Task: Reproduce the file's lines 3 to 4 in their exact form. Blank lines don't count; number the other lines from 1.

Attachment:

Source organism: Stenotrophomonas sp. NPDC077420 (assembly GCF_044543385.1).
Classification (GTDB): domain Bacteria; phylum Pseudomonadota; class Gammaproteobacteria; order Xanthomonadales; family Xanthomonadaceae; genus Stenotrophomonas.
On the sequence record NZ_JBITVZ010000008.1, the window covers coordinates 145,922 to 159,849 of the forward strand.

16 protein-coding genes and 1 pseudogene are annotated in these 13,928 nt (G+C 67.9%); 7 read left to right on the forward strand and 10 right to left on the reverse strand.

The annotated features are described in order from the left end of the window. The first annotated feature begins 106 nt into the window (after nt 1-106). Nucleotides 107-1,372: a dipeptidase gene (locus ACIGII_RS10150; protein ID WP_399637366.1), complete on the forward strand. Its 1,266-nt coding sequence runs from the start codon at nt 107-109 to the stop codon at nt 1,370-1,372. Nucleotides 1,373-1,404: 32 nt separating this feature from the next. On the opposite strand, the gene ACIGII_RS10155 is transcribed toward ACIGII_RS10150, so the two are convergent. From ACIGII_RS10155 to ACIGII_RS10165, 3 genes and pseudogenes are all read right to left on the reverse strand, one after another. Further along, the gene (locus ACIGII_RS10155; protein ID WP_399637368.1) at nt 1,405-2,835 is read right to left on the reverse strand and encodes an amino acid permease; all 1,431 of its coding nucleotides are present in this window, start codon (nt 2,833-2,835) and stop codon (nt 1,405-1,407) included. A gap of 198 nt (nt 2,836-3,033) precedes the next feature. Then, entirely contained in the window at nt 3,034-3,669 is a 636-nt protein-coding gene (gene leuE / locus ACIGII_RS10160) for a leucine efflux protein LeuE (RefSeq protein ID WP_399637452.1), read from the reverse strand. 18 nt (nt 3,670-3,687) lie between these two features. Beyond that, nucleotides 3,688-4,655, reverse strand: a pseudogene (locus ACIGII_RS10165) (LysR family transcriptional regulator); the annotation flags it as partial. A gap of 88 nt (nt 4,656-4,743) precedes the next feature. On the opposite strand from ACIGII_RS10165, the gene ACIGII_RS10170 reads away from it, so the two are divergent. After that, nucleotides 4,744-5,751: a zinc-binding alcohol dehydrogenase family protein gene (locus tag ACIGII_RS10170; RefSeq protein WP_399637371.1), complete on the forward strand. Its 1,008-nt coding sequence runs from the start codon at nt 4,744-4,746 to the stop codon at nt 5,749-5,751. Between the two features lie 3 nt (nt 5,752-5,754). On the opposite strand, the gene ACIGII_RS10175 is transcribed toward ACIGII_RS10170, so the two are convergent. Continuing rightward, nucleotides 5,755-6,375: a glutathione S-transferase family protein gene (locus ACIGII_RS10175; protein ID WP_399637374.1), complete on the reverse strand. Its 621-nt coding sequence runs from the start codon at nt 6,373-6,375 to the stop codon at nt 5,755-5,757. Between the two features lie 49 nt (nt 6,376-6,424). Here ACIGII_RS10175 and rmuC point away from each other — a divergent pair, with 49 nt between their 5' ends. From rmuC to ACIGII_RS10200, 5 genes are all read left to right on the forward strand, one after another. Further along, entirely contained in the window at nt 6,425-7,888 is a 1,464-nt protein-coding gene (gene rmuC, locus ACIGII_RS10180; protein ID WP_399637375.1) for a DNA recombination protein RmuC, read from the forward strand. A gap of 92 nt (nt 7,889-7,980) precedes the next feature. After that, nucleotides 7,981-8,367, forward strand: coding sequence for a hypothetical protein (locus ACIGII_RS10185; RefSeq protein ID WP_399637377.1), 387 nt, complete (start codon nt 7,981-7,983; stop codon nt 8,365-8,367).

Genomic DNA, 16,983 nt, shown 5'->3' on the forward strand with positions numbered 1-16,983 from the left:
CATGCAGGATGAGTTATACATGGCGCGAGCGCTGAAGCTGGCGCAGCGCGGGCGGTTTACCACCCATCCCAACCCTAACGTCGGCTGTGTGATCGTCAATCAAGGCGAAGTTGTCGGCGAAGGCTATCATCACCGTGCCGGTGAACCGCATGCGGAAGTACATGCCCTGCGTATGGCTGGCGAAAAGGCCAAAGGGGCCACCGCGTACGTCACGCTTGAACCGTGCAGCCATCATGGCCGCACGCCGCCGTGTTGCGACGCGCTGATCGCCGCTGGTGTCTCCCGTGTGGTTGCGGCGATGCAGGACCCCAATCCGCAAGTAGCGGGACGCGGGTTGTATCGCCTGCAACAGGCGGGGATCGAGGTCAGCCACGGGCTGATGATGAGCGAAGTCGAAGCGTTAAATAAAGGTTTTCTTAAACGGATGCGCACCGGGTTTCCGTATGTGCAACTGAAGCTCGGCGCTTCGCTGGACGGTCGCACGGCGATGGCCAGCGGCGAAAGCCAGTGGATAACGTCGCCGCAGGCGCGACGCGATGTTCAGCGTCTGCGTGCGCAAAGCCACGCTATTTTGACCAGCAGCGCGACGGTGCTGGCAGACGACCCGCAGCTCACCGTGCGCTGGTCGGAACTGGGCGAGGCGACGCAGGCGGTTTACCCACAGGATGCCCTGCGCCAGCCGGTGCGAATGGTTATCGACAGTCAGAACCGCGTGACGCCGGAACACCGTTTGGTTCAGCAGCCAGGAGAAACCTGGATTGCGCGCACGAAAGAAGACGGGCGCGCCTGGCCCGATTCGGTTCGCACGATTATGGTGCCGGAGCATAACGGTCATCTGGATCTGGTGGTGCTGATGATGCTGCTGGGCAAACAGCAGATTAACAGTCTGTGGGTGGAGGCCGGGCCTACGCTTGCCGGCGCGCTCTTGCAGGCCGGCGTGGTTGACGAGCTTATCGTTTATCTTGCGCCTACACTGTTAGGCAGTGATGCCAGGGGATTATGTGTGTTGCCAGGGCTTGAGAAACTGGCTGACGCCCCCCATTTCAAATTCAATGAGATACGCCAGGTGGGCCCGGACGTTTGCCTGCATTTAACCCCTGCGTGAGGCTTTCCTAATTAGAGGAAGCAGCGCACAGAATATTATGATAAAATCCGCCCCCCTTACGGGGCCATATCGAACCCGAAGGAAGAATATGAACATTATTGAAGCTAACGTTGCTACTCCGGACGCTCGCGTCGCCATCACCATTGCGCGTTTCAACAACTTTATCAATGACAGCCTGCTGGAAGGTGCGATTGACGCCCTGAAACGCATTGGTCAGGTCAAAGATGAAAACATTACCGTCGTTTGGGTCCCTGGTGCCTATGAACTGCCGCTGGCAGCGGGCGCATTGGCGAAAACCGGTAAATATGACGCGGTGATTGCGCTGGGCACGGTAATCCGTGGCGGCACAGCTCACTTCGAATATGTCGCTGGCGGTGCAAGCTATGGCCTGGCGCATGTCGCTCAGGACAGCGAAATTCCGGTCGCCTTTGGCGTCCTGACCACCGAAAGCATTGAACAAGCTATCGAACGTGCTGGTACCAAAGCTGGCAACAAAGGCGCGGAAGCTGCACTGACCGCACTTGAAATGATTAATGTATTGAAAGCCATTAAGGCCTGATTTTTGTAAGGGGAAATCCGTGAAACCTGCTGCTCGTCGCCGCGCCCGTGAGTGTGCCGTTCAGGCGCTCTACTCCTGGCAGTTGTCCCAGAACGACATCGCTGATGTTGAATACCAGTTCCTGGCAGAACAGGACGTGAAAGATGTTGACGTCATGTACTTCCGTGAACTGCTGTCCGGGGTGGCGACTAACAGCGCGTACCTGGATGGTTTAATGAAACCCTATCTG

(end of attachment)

On the sequence record NZ_JBITVZ010000008.1, the window covers coordinates 145,922 to 159,849 of the forward strand.

16 protein-coding genes and 1 pseudogene are annotated in these 13,928 nt (G+C 67.9%); 7 read left to right on the forward strand and 10 right to left on the reverse strand.